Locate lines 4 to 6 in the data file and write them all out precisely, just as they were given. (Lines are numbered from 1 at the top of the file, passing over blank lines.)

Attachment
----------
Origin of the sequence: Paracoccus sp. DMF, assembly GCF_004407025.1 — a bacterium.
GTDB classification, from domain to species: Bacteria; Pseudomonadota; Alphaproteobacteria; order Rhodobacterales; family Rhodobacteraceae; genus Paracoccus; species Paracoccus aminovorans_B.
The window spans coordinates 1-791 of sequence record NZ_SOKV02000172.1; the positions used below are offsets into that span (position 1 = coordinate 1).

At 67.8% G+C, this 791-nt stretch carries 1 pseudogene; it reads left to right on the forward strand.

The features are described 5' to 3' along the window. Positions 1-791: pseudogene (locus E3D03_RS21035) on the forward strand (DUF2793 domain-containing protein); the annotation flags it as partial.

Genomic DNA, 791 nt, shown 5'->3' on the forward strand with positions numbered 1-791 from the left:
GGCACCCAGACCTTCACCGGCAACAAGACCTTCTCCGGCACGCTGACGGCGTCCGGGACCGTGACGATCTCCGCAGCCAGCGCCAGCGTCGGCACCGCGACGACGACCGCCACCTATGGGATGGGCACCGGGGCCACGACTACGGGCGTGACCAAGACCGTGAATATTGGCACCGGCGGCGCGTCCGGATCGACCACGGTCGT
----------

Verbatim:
At 67.8% G+C, this 791-nt stretch carries 1 pseudogene; it reads left to right on the forward strand.

The features are described 5' to 3' along the window. Positions 1-791: pseudogene (locus E3D03_RS21035) on the forward strand (DUF2793 domain-containing protein); the annotation flags it as partial.

Genomic DNA, 791 nt, shown 5'->3' on the forward strand with positions numbered 1-791 from the left: